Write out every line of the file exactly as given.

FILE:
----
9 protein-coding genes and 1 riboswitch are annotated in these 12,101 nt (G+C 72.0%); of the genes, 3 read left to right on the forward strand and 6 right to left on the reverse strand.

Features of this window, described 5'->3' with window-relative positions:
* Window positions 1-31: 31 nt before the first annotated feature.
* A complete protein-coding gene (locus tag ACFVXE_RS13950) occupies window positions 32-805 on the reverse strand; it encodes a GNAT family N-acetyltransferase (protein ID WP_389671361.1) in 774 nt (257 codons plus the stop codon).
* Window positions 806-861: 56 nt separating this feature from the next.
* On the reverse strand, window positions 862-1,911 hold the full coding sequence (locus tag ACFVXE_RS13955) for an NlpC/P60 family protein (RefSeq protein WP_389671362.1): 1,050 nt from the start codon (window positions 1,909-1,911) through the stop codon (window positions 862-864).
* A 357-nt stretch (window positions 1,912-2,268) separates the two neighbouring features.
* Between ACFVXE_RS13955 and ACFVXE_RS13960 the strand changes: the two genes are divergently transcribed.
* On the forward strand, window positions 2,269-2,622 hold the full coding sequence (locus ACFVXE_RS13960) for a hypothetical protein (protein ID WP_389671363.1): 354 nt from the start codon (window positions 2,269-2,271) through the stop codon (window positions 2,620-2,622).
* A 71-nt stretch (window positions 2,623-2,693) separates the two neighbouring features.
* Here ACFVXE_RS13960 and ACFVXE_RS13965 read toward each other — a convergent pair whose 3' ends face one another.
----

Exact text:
9 protein-coding genes and 1 riboswitch are annotated in these 12,101 nt (G+C 72.0%); of the genes, 3 read left to right on the forward strand and 6 right to left on the reverse strand.

Features of this window, described 5'->3' with window-relative positions:
* Window positions 1-31: 31 nt before the first annotated feature.
* A complete protein-coding gene (locus tag ACFVXE_RS13950) occupies window positions 32-805 on the reverse strand; it encodes a GNAT family N-acetyltransferase (protein ID WP_389671361.1) in 774 nt (257 codons plus the stop codon).
* Window positions 806-861: 56 nt separating this feature from the next.
* On the reverse strand, window positions 862-1,911 hold the full coding sequence (locus tag ACFVXE_RS13955) for an NlpC/P60 family protein (RefSeq protein WP_389671362.1): 1,050 nt from the start codon (window positions 1,909-1,911) through the stop codon (window positions 862-864).
* A 357-nt stretch (window positions 1,912-2,268) separates the two neighbouring features.
* Between ACFVXE_RS13955 and ACFVXE_RS13960 the strand changes: the two genes are divergently transcribed.
* On the forward strand, window positions 2,269-2,622 hold the full coding sequence (locus ACFVXE_RS13960) for a hypothetical protein (protein ID WP_389671363.1): 354 nt from the start codon (window positions 2,269-2,271) through the stop codon (window positions 2,620-2,622).
* A 71-nt stretch (window positions 2,623-2,693) separates the two neighbouring features.
* Here ACFVXE_RS13960 and ACFVXE_RS13965 read toward each other — a convergent pair whose 3' ends face one another.